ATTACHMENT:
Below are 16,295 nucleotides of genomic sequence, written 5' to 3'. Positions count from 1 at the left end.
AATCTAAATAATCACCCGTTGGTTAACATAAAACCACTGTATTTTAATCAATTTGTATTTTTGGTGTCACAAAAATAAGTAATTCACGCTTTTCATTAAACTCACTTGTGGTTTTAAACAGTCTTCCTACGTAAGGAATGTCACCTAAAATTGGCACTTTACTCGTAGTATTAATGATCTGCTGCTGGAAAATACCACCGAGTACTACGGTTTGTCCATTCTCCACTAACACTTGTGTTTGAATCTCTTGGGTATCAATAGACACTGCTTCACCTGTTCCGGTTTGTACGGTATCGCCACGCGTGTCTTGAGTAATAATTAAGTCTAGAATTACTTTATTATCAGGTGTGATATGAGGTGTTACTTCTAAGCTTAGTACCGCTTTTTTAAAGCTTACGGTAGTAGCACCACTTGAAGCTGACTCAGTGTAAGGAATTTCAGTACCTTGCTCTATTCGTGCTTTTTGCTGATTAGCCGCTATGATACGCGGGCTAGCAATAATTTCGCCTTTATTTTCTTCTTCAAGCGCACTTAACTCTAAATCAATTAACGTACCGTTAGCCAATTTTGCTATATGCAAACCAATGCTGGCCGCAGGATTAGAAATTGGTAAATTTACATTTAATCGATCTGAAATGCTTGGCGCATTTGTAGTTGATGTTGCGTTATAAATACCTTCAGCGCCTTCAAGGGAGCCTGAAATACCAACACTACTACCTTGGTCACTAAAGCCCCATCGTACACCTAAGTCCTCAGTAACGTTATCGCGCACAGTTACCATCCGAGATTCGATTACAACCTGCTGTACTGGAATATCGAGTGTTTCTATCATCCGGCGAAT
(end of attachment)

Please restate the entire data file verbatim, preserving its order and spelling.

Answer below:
Below are 16,295 nucleotides of genomic sequence, written 5' to 3'. Positions count from 1 at the left end.
AATCTAAATAATCACCCGTTGGTTAACATAAAACCACTGTATTTTAATCAATTTGTATTTTTGGTGTCACAAAAATAAGTAATTCACGCTTTTCATTAAACTCACTTGTGGTTTTAAACAGTCTTCCTACGTAAGGAATGTCACCTAAAATTGGCACTTTACTCGTAGTATTAATGATCTGCTGCTGGAAAATACCACCGAGTACTACGGTTTGTCCATTCTCCACTAACACTTGTGTTTGAATCTCTTGGGTATCAATAGACACTGCTTCACCTGTTCCGGTTTGTACGGTATCGCCACGCGTGTCTTGAGTAATAATTAAGTCTAGAATTACTTTATTATCAGGTGTGATATGAGGTGTTACTTCTAAGCTTAGTACCGCTTTTTTAAAGCTTACGGTAGTAGCACCACTTGAAGCTGACTCAGTGTAAGGAATTTCAGTACCTTGCTCTATTCGTGCTTTTTGCTGATTAGCCGCTATGATACGCGGGCTAGCAATAATTTCGCCTTTATTTTCTTCTTCAAGCGCACTTAACTCTAAATCAATTAACGTACCGTTAGCCAATTTTGCTATATGCAAACCAATGCTGGCCGCAGGATTAGAAATTGGTAAATTTACATTTAATCGATCTGAAATGCTTGGCGCATTTGTAGTTGATGTTGCGTTATAAATACCTTCAGCGCCTTCAAGGGAGCCTGAAATACCAACACTACTACCTTGGTCACTAAAGCCCCATCGTACACCTAAGTCCTCAGTAACGTTATCGCGCACAGTTACCATCCGAGATTCGATTACAACCTGCTGTACTGGAATATCGAGTGTTTCTATCATCCGGCGAAT